Learning Evaluation and Methodology Complexity

In UDL, learning assessment is designed to stress the value of student diversity. This approach implies evaluating the learning outcomes, but DI mainly assesses the process of learning. The UDL pays attention to the individual needs and interests of students, while DI lacks to take into account curriculum integration and does not fully address the product of learning. According to Edyburn (2010), there is little support for the UDL in the academic literature, which is expected to limit its implementation in practice. Nevertheless, a highly intuitive nature of this approach impacts the decision of teachers to adopt it. Since the principles and policies of the UDL are not yet clear enough, some educators can implement them incorrectly or mistakenly think that they already applied it. In general, it is possible to suggest that the ease of using and appeal to students’ interests are the main criteria for the attractiveness of this method of teaching children with special needs.

Strengths and Weaknesses of UDL and DI

Compared to DI, UDL is a more flexible approach that targets diverse student needs and preferences. Since every student learns in a particular way, it is critical to offer a wide variety of tasks, assessment options, and contextual tools, which is provided by UDL. It includes instructions that can be applied to students with 504 Plans and those who were assigned Individualized Education Programs (IEPs). In turn, DI is more limited in terms of instructions as it is focused on students with disabilities only. Along with strengths, UDL has such a weakness as potential confusion by a variety of activities and assessments. For some students, it can be difficult to choose between the options and understand the connected requirements (Edyburn, 2010). Also, curriculum barriers can be underestimated for some children, which would potentially create learning problems.

The decreased time and need for special arrangements can also be noted as an advantage of UDL, which releases more time for learning activity and assessment. The attractiveness of UDL is related to the ease of its implementation since many educators can adopt it intuitively (Kame’enui et al., 2013). Another strong point of both UD and DI refers to their positive impact on cooperation and communication among students, as well as between a teacher and children. As for DI, its strengths involve its proactive design, detailed instructions regarding certain themes and concepts, and specific and achievable objects. In addition, a low level of confusion in students should be noted due to logical and elaborate organization of learning. However, the weaknesses may include poor creativity as a result of strict instruction organization and insufficient teacher competence.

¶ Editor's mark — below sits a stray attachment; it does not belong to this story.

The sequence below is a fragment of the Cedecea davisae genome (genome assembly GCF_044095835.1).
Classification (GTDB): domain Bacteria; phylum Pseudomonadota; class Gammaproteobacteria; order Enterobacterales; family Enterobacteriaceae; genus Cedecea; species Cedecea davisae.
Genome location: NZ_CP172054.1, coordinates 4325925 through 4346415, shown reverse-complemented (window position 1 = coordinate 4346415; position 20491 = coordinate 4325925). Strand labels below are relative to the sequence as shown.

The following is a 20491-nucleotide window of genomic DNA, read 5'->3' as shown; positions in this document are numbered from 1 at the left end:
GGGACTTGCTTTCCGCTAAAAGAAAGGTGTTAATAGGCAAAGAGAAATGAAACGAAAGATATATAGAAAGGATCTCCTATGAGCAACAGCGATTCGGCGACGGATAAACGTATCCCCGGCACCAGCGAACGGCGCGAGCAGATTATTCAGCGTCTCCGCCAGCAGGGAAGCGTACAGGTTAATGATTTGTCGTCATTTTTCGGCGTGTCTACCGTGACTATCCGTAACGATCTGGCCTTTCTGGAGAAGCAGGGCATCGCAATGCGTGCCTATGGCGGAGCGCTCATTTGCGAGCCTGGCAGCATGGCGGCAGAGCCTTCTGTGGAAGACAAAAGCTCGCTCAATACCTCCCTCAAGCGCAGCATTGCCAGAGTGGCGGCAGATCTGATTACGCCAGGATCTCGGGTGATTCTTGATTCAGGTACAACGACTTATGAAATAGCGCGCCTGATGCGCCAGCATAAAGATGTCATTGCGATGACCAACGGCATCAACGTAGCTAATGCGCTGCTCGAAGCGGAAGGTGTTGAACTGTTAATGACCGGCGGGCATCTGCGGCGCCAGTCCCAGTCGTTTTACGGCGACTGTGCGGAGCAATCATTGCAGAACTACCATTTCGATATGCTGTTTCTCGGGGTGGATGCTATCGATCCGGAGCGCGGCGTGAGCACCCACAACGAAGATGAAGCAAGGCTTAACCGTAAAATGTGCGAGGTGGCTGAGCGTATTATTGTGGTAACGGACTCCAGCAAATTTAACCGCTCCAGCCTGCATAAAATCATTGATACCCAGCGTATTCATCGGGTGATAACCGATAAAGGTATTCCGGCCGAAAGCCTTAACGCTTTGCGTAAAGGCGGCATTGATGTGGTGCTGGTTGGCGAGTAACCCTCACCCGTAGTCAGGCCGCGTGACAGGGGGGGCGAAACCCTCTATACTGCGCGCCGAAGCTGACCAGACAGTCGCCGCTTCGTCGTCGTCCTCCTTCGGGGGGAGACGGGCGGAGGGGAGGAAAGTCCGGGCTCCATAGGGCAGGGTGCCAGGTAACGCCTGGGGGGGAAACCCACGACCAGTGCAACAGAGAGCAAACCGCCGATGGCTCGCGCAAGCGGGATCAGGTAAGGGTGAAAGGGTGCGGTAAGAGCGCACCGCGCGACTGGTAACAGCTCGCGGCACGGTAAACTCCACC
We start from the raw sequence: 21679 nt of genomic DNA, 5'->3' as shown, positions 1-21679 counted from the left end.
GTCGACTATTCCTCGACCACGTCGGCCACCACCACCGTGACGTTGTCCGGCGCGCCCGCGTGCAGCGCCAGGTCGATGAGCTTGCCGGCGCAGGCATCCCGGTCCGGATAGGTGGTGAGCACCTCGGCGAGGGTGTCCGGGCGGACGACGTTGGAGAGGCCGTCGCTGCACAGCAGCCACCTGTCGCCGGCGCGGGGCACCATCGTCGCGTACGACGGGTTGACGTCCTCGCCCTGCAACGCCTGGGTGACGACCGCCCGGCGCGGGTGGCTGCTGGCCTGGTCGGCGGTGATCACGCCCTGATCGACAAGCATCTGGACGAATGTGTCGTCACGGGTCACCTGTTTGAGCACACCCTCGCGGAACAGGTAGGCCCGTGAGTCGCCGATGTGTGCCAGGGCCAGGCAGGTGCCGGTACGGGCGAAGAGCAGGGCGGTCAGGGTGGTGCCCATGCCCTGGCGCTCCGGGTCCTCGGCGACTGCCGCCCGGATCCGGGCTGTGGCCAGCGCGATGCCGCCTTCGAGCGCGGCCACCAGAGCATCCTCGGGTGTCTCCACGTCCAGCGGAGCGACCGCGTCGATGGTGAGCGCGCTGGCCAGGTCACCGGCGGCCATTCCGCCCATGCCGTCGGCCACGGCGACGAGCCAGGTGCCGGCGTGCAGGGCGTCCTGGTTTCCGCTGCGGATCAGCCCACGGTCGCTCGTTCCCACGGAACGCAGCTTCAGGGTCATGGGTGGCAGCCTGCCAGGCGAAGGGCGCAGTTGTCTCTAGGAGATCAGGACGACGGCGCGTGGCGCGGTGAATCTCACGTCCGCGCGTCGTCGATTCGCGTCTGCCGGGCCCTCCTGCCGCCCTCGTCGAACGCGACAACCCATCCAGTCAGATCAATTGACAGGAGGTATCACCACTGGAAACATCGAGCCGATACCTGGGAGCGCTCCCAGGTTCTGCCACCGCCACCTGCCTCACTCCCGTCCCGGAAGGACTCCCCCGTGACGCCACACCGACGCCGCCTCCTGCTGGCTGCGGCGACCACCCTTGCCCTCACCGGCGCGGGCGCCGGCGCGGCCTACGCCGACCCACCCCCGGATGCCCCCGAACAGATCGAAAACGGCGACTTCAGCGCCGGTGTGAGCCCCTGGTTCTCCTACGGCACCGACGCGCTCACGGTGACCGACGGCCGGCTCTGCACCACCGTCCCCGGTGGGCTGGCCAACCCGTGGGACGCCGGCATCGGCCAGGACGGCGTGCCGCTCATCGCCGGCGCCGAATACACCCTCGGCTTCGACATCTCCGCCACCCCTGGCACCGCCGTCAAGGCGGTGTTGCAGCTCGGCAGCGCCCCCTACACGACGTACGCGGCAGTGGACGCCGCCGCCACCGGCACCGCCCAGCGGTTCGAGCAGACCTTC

In conclusion, UDL and DI are two most widespread and promising learning approaches for children with disabilities. While UDL includes a variety of assignments, evaluation tools, and materials, DI is a more structured and less flexible approach. The review of both methods shows that UDL needs to be researched to identify related gaps and biases, and DI should be reconsidered to better meet the needs of students.


Edyburn, D. L. (2010). Would you recognize universal design for learning if you saw it? Ten propositions for new directions for the second decade of UDL. Learning Disability Quarterly, 33(1), 33-41.

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ChalkyPapers. 2022. "Reflection on Universal Designs for Learning and Direct Instruction." February 1, 2022.

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ChalkyPapers. "Reflection on Universal Designs for Learning and Direct Instruction." February 1, 2022.